Parc del Fòrum

It’s the second weekend of Primavera Sound, and the temperature of Barcelona is beautifully humid. The long-awaited 2022 chapter of Primavera is finally happening, and there’s a sense of euphoric excitement rippling across Parc del Fòrum. Port Fòrum’s water is glistening gently under the last of the day’s sun beneath a cloudless cyan sky, and the setting feels unbeatable for a music festival. Parc del Fòrum’s architecture threads the festival map together, from the amphitheatred Cupra stage to the fairy-lit steps leading down to Ouigo and Plentitude. Elsewhere there’s the main arena featuring two large stages next to one another, saving time for changeovers, as well as the new Cupra x Boiler Room area whose signature circular style offers panoramic views.

The weekend starts early for us. On Wednesday we’re treated to an energising performance from Megan Thee Stallion at the Razzmatazz club as part of Primavera a la Ciutat (a series of concerts before the festival begins). The unfiltered feminine power directed from the stage feels like an injection of confidence into the crowd. Preaching self-esteem, body confidence and hot girl summers, the singer ignites an eruption of screams every time she drops one of her signature moves.

Thursday sees the official festival kick off with a sprawling programme. Upon approaching the main arena, the infamous bass lines of Laura Lee begin filling the large space as Khruangbin step up for their Primavera debut. Towards the end of the set people are flooding in, ready for festival favourites Gorillaz to play alongside a wallpaper-esque sunset. The queues for food and bars are substantial but, from what I can gather, a far cry from the first weekend as the team took a proactive approach towards remedying the long waiting times. However, water points are exceptionally scarce, meaning purchasing a €2 can on every trip to the bar became the go to. Moving down to the waterfront and into the night, Working Mens Club enter the Ouigo stage with high-pitched distortion and blinding lights. The stage becomes inundated with synths and a relentless drum machine beat, underpinned by the jerky grimace of frontman Sydney Minsky-Sargeant. It’s a memorable moment for the festival as the four young Brits channel early New Order into their performance.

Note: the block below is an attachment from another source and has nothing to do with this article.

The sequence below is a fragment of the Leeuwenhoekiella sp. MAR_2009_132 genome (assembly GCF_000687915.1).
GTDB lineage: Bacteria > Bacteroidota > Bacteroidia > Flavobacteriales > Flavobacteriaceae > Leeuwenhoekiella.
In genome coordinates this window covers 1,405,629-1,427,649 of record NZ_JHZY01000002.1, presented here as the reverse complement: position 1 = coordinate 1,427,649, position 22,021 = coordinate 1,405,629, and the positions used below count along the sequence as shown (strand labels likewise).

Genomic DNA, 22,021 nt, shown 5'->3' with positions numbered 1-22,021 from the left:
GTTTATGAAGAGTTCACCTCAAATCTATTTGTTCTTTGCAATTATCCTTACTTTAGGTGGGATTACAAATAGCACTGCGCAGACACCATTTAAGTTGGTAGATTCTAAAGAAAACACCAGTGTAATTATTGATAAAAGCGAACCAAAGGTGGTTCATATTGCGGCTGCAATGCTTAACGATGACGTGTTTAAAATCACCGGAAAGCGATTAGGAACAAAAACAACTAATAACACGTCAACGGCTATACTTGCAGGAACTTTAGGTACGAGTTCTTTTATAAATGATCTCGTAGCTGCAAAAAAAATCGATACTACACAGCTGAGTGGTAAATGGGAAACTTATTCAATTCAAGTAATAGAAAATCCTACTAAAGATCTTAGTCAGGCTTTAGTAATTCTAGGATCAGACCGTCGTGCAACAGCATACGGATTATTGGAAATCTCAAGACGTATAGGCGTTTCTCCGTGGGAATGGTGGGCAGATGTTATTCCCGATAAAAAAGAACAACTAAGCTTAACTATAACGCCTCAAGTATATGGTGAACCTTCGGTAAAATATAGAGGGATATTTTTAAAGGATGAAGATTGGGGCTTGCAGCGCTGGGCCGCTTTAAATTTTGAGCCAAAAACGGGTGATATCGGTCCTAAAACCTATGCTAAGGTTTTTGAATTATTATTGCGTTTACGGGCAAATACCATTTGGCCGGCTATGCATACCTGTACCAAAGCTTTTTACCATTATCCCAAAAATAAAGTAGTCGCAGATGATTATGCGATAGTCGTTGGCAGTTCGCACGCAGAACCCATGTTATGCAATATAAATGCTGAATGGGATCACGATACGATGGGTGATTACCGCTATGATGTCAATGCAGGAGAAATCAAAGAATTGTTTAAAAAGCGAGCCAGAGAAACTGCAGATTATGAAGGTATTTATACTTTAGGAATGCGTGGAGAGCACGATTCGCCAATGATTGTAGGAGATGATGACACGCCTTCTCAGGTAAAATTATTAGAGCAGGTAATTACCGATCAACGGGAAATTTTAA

Elsewhere, A.G. Cook treats the audience to a set of buoyant dancefloor bangers whilst pop royalty Dua Lipa brings in one of the largest crowds of the weekends with her singalong classics. Down at the Cupra stage, Playboi Carti, perhaps unsurprisingly, keeps a swarm of sweaty teenagers waiting as he arrives fashionably late. An explosion of flames and energy, Carti and his live guitarist Ojivolta are an undeniable force together once they hit the stage.

Charli XCX returns for the second weekend of the festival and shells down another perfectly knitted together set to doting fans, departing the stage with an obligatory “make some noise for me, bitch!” As the first night comes to a close, HAAi is followed by Mall Grab at the Dice Stage, who occupies the last of the evening’s party-goers.